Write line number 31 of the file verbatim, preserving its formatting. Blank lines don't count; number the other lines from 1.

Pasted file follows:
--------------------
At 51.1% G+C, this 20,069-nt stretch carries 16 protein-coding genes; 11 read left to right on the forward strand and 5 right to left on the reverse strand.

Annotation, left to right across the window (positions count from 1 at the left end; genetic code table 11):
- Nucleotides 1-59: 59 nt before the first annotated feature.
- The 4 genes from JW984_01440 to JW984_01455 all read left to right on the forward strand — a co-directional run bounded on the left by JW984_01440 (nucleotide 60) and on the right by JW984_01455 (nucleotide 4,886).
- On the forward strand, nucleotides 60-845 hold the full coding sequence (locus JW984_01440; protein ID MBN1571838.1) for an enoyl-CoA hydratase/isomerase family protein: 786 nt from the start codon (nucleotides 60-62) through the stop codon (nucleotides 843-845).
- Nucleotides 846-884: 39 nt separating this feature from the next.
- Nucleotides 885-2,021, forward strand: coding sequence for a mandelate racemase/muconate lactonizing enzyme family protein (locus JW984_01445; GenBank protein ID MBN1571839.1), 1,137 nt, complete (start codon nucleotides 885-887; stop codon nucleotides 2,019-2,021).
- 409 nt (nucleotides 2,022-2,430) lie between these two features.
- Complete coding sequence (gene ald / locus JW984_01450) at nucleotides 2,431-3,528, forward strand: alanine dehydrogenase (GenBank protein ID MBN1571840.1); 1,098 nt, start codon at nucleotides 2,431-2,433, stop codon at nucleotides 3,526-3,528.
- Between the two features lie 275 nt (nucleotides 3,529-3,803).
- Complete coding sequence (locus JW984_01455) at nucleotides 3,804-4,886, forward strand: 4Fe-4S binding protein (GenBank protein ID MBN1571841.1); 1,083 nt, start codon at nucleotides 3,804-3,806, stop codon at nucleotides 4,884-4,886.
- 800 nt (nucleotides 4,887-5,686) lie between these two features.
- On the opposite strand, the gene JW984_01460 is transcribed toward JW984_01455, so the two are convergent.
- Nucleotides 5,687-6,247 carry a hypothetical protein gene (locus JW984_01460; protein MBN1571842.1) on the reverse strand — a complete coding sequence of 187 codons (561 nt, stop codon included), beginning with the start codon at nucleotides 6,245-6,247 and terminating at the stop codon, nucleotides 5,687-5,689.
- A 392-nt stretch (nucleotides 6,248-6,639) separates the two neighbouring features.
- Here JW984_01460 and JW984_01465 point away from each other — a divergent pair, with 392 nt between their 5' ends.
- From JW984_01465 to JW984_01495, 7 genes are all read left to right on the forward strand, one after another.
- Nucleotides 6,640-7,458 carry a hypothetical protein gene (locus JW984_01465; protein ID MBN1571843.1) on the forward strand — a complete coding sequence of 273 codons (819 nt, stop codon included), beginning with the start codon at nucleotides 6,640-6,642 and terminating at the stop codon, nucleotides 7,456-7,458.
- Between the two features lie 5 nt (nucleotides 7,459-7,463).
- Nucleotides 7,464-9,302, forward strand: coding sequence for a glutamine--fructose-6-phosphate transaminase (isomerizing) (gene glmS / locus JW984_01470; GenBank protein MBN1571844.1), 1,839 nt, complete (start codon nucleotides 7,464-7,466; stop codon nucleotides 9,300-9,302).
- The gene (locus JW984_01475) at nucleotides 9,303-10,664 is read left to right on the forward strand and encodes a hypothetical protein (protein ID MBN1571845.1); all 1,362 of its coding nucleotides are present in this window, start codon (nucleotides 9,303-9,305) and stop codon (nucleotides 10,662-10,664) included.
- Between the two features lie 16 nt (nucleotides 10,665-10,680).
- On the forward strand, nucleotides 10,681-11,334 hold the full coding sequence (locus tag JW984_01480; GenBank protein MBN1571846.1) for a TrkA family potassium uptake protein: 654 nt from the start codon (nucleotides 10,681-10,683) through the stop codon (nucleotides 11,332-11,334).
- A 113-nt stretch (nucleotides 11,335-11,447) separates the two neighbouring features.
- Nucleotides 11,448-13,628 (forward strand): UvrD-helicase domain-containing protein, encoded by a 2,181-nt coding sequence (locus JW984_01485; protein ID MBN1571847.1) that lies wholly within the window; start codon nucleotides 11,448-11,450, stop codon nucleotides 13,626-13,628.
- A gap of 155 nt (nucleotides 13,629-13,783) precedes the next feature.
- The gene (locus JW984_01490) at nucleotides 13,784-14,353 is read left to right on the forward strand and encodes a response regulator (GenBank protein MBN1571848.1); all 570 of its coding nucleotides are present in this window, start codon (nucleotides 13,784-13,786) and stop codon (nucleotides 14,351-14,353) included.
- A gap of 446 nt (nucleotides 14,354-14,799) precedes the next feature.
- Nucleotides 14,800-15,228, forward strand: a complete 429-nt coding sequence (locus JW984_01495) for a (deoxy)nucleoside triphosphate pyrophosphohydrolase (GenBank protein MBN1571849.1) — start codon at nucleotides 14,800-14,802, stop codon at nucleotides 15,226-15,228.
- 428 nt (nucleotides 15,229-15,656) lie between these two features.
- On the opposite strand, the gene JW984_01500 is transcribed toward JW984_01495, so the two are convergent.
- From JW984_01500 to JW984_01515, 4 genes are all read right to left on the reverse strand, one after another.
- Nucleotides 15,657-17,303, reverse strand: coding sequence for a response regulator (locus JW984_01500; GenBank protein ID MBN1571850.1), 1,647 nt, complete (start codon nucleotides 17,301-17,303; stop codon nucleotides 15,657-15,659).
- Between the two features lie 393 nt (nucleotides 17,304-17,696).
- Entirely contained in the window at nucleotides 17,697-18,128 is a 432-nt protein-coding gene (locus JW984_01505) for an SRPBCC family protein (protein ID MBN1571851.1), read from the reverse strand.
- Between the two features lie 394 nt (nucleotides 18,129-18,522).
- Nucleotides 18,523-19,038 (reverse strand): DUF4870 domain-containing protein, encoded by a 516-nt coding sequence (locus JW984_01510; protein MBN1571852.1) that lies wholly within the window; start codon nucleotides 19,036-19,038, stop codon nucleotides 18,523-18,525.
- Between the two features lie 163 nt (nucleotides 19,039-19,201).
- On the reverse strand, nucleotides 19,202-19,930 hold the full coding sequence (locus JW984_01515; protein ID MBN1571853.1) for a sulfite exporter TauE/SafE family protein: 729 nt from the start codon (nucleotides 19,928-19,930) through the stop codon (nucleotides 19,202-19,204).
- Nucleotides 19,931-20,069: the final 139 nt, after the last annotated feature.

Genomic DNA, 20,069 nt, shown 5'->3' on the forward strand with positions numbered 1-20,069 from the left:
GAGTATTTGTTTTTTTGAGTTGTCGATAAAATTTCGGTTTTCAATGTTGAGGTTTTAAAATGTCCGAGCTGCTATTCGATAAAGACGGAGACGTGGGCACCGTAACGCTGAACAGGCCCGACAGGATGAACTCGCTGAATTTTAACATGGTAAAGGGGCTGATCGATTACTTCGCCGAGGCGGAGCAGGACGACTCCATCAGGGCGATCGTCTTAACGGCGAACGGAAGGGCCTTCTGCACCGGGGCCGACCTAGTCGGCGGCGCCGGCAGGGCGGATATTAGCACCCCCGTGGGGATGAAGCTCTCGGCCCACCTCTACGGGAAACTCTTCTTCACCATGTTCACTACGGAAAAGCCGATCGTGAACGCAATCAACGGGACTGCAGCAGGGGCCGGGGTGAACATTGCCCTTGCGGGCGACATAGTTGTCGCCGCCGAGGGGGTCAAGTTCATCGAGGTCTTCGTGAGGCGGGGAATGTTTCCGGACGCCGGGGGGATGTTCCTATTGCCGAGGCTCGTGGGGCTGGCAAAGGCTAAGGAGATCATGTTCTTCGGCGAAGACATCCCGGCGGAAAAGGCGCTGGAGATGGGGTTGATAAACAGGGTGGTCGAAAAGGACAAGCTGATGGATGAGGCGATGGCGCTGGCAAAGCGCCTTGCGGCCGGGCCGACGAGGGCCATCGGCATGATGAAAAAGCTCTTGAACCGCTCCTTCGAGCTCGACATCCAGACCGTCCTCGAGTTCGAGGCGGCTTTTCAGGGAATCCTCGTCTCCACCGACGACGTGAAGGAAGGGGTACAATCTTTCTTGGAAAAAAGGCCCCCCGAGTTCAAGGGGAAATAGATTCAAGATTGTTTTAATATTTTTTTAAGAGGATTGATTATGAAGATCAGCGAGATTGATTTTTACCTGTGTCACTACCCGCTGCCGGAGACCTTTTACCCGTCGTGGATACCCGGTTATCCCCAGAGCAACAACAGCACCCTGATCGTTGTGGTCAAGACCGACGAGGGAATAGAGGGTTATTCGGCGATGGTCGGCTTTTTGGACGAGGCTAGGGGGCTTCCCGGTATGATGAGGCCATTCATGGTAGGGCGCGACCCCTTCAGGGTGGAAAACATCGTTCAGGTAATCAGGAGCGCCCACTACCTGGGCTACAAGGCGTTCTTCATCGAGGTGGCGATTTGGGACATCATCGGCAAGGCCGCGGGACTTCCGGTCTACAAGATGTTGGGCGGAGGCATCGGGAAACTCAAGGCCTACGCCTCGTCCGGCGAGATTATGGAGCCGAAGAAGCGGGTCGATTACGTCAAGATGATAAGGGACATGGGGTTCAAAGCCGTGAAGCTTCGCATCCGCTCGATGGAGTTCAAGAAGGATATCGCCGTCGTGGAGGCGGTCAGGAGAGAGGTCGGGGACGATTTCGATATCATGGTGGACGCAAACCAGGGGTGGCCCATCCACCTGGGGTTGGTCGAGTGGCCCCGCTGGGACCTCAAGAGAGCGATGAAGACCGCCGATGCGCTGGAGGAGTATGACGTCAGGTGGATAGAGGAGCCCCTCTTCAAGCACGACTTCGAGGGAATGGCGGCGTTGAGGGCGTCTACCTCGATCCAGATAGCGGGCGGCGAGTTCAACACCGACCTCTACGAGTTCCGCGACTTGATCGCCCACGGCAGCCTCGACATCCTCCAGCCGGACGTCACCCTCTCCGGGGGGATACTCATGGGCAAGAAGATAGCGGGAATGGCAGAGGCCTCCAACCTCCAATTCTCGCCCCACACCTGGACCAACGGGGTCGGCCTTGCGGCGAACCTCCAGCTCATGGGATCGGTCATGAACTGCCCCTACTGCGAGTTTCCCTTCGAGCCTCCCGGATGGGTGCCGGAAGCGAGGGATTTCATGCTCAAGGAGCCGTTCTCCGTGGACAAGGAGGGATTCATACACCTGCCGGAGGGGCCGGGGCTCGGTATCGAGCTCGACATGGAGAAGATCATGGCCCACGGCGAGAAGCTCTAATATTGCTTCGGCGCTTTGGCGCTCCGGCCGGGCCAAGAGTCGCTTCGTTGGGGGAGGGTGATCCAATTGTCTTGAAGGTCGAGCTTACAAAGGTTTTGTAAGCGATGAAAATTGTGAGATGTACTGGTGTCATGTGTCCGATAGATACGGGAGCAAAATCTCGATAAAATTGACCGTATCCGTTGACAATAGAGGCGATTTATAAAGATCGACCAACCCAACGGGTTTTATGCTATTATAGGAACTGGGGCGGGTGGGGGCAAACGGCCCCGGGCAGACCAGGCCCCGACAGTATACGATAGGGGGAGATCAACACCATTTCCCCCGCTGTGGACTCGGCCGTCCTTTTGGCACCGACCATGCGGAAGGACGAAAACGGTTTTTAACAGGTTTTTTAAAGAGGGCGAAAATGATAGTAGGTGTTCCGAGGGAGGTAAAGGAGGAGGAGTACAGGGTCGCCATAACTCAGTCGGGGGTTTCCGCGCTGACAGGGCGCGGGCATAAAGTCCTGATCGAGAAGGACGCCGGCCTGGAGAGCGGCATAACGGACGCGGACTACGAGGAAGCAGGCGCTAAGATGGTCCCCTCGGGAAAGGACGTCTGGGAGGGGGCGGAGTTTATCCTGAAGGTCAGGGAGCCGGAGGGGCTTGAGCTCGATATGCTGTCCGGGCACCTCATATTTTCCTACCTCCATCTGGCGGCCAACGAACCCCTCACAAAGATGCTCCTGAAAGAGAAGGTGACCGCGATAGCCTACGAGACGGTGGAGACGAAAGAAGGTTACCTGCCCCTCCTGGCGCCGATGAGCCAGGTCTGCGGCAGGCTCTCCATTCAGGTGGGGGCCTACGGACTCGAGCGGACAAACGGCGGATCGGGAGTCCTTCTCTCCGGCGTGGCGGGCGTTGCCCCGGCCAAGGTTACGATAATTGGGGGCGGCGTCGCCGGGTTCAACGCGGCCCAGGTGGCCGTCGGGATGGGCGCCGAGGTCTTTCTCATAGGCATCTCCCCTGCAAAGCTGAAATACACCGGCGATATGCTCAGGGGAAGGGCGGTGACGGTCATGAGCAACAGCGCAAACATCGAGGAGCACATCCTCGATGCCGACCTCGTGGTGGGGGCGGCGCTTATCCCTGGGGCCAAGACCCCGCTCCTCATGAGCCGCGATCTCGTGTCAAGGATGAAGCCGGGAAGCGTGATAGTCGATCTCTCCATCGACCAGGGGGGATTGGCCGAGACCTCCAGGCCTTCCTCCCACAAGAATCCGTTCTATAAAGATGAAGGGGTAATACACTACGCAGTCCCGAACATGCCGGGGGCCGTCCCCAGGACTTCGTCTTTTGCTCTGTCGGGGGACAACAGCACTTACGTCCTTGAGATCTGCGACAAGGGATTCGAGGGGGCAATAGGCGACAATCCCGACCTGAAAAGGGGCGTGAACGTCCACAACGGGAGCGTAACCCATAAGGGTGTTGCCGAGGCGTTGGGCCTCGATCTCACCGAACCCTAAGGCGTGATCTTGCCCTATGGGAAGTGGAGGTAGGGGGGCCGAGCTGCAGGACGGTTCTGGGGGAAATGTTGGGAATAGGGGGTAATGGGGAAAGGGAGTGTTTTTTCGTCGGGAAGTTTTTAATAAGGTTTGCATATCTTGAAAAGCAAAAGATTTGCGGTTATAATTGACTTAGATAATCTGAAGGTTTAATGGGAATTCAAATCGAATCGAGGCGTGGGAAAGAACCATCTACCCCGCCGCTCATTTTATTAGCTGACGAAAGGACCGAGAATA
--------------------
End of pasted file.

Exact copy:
- On the opposite strand, the gene JW984_01500 is transcribed toward JW984_01495, so the two are convergent.